Covid Scotland: Tenfold increase in vaccine wastage rate

The wastage rate of Covid-19 vaccines in Scotland has increased more than tenfold since April, new figures from Public Health Scotland have revealed.

In April, some 0.3 per cent of vaccine stock was wasted.

This figure increased to 2.5 per cent in July, and 3.2 per cent in September.

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In total over 60,000 doses have been thrown away since April. This figure does not include wastage at GP surgeries or in vaccine clinical trials.

A nurse prepares a dose of a Pfizer booster vaccine at a vaccination centre. Photo by PAUL ELLIS/AFP via Getty Images

The top reason for doses being discarded in September (46 per cent) was excess stock, meaning vaccinators coming to the end of a shift or job and having surplus vaccines, which cannot be used or returned to storage.

The second most common reason was doses expiring (44 per cent).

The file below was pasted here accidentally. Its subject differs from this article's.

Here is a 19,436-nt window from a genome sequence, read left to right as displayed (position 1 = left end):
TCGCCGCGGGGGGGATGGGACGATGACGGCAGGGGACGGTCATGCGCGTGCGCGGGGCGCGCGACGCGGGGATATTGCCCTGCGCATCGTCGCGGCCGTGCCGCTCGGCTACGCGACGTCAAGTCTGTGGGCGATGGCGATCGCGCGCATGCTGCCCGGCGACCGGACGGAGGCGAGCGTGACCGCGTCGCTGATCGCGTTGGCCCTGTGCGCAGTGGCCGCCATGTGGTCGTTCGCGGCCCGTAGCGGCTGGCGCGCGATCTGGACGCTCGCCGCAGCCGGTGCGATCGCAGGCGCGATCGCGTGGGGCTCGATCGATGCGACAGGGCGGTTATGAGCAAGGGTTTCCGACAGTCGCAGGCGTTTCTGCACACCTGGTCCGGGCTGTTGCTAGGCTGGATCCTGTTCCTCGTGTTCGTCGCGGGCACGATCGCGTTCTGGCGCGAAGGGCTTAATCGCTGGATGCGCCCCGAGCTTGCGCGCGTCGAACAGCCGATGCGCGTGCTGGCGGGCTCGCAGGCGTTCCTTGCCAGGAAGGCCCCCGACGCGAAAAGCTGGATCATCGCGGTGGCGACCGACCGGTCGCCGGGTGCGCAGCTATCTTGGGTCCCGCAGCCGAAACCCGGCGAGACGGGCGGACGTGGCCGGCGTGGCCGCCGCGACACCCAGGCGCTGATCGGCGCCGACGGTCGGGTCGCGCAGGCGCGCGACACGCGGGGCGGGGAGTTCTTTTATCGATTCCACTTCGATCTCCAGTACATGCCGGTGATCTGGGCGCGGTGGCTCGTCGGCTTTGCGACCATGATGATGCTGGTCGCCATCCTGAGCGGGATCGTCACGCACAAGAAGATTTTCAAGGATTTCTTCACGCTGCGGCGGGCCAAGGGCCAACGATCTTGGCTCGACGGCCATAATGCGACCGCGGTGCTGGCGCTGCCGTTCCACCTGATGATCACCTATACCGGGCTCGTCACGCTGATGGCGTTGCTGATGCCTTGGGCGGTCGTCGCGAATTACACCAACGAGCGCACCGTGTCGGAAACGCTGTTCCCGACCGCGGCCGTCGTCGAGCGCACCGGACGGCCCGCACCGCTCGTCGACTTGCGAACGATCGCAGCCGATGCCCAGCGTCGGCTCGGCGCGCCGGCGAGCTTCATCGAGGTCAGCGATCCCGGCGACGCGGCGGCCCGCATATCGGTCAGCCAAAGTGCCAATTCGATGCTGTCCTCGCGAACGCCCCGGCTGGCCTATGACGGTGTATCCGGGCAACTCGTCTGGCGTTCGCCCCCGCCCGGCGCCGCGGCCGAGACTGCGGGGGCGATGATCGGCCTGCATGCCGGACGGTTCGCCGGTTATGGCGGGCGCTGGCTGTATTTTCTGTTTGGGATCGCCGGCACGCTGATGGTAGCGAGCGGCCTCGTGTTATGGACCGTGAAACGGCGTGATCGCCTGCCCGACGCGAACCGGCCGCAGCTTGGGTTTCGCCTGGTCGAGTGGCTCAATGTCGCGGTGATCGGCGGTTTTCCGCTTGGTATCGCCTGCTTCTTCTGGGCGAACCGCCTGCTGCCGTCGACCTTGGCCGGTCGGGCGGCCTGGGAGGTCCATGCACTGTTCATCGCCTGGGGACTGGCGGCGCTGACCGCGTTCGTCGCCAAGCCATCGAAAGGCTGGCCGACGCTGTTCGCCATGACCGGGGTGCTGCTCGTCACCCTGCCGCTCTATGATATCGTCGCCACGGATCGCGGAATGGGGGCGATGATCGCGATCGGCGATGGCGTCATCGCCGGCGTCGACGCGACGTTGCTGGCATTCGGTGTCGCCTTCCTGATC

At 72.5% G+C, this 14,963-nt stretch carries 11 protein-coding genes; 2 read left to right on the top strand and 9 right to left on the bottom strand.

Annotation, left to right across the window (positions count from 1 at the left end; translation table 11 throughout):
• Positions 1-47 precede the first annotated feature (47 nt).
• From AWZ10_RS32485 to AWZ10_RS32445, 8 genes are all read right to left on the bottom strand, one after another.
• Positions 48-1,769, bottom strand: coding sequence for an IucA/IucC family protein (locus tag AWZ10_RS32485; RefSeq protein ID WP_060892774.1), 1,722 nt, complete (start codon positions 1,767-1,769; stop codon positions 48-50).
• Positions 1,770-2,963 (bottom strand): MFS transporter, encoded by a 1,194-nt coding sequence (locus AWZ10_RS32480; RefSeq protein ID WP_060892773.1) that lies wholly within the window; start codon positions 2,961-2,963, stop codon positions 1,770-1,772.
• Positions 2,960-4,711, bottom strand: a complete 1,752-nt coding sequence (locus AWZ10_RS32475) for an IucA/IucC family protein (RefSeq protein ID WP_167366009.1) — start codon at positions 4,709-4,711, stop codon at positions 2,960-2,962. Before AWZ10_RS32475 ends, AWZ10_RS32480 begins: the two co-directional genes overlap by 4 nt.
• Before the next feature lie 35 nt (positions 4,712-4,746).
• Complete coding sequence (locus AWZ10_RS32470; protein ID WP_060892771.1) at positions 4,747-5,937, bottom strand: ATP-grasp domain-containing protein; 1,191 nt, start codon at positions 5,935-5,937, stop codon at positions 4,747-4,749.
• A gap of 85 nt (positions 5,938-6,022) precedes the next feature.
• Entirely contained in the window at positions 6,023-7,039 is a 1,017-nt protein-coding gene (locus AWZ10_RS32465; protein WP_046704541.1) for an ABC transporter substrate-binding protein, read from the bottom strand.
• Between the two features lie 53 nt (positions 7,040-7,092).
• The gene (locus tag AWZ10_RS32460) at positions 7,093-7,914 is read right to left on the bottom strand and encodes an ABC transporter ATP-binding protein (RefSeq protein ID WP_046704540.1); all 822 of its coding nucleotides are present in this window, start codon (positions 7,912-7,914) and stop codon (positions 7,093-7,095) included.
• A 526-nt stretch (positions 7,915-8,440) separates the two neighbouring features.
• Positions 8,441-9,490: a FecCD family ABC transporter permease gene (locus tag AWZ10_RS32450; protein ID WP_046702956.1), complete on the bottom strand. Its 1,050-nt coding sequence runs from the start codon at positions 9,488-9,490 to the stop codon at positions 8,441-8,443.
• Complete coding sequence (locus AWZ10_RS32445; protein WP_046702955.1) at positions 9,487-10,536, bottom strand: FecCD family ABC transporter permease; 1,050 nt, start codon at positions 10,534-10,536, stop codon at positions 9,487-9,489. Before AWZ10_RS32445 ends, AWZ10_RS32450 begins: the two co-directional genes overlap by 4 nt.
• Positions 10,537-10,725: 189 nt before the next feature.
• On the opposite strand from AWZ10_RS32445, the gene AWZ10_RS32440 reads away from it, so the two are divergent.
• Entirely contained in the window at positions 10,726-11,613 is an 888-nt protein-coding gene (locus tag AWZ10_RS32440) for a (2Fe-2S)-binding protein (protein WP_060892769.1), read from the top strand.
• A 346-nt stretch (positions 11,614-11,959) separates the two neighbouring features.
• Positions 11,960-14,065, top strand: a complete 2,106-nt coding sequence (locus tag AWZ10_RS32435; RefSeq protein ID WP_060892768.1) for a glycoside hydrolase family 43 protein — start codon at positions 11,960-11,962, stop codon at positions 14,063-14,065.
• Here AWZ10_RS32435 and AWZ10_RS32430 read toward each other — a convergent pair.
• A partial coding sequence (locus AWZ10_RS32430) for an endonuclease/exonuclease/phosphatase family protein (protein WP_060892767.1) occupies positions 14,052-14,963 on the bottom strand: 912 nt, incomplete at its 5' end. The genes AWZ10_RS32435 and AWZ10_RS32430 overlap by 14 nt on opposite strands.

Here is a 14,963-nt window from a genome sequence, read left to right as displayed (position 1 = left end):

Some vaccine wastage is accepted as inevitable during a large-scale vaccine rollout, and the programme has so far kept below the Scottish Government target of 5 per cent wastage.

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But the government was unable to answer questions over why the rate has increased in the past five months.

In May, more than a million vaccine doses were administered, while 8,000 were wasted.

In September just 300,000 doses were given, while 10,000 were wasted.

A spokesperson said: “Given the scale of the Covid-19 vaccination programme, some vaccine wastage has been unavoidable for a variety of reasons, though it has remained below the 5 per cent planning assumption throughout.”

The spokesperson added: “The chief medical officer wrote to health boards about minimising waste and we continue to work with them to ensure wastage is at a minimum, and maximise the availability of vaccines to the people of Scotland. ”

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